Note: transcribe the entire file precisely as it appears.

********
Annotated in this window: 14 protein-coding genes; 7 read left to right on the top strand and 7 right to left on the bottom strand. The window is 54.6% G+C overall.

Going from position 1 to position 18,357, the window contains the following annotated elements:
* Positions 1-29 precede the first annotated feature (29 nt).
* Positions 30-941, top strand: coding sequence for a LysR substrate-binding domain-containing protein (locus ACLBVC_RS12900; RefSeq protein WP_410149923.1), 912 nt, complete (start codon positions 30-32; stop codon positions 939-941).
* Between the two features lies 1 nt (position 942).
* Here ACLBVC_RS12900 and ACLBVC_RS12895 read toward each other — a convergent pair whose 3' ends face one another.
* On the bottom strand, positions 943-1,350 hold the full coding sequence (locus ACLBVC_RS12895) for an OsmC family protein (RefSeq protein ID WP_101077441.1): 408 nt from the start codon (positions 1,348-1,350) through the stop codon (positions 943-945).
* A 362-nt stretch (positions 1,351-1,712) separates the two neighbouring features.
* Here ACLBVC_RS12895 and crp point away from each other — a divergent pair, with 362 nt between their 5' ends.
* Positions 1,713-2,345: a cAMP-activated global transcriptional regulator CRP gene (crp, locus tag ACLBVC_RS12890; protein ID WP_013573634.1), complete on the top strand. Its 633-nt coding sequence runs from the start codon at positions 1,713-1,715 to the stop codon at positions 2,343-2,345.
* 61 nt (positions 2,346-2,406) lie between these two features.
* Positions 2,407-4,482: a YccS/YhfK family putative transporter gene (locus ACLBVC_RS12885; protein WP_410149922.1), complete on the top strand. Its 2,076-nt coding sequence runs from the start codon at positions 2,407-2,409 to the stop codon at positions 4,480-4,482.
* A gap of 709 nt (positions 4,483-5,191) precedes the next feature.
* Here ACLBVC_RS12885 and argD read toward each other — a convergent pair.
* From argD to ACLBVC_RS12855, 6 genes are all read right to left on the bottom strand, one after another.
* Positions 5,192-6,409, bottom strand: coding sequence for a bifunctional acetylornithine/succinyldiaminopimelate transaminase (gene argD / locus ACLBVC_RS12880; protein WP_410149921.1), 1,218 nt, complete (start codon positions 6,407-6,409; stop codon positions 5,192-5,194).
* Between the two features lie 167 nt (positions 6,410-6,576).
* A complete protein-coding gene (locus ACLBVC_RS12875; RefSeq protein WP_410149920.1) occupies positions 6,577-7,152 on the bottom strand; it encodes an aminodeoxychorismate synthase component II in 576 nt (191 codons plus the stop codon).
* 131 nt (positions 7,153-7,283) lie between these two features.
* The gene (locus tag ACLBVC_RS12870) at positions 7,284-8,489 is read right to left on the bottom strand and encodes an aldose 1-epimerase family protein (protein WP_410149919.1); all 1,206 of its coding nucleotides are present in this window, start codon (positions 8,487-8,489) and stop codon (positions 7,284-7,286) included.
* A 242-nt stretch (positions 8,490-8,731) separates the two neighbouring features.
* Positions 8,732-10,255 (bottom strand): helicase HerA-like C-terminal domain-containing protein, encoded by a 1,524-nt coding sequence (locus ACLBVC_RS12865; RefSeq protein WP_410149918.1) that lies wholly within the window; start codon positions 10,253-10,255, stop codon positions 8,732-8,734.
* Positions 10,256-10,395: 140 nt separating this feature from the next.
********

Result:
Annotated in this window: 14 protein-coding genes; 7 read left to right on the top strand and 7 right to left on the bottom strand. The window is 54.6% G+C overall.

Going from position 1 to position 18,357, the window contains the following annotated elements:
* Positions 1-29 precede the first annotated feature (29 nt).
* Positions 30-941, top strand: coding sequence for a LysR substrate-binding domain-containing protein (locus ACLBVC_RS12900; RefSeq protein WP_410149923.1), 912 nt, complete (start codon positions 30-32; stop codon positions 939-941).
* Between the two features lies 1 nt (position 942).
* Here ACLBVC_RS12900 and ACLBVC_RS12895 read toward each other — a convergent pair whose 3' ends face one another.
* On the bottom strand, positions 943-1,350 hold the full coding sequence (locus ACLBVC_RS12895) for an OsmC family protein (RefSeq protein ID WP_101077441.1): 408 nt from the start codon (positions 1,348-1,350) through the stop codon (positions 943-945).
* A 362-nt stretch (positions 1,351-1,712) separates the two neighbouring features.
* Here ACLBVC_RS12895 and crp point away from each other — a divergent pair, with 362 nt between their 5' ends.
* Positions 1,713-2,345: a cAMP-activated global transcriptional regulator CRP gene (crp, locus tag ACLBVC_RS12890; protein ID WP_013573634.1), complete on the top strand. Its 633-nt coding sequence runs from the start codon at positions 1,713-1,715 to the stop codon at positions 2,343-2,345.
* 61 nt (positions 2,346-2,406) lie between these two features.
* Positions 2,407-4,482: a YccS/YhfK family putative transporter gene (locus ACLBVC_RS12885; protein WP_410149922.1), complete on the top strand. Its 2,076-nt coding sequence runs from the start codon at positions 2,407-2,409 to the stop codon at positions 4,480-4,482.
* A gap of 709 nt (positions 4,483-5,191) precedes the next feature.
* Here ACLBVC_RS12885 and argD read toward each other — a convergent pair.
* From argD to ACLBVC_RS12855, 6 genes are all read right to left on the bottom strand, one after another.
* Positions 5,192-6,409, bottom strand: coding sequence for a bifunctional acetylornithine/succinyldiaminopimelate transaminase (gene argD / locus ACLBVC_RS12880; protein WP_410149921.1), 1,218 nt, complete (start codon positions 6,407-6,409; stop codon positions 5,192-5,194).
* Between the two features lie 167 nt (positions 6,410-6,576).
* A complete protein-coding gene (locus ACLBVC_RS12875; RefSeq protein WP_410149920.1) occupies positions 6,577-7,152 on the bottom strand; it encodes an aminodeoxychorismate synthase component II in 576 nt (191 codons plus the stop codon).
* 131 nt (positions 7,153-7,283) lie between these two features.
* The gene (locus tag ACLBVC_RS12870) at positions 7,284-8,489 is read right to left on the bottom strand and encodes an aldose 1-epimerase family protein (protein WP_410149919.1); all 1,206 of its coding nucleotides are present in this window, start codon (positions 8,487-8,489) and stop codon (positions 7,284-7,286) included.
* A 242-nt stretch (positions 8,490-8,731) separates the two neighbouring features.
* Positions 8,732-10,255 (bottom strand): helicase HerA-like C-terminal domain-containing protein, encoded by a 1,524-nt coding sequence (locus ACLBVC_RS12865; RefSeq protein WP_410149918.1) that lies wholly within the window; start codon positions 10,253-10,255, stop codon positions 8,732-8,734.
* Positions 10,256-10,395: 140 nt separating this feature from the next.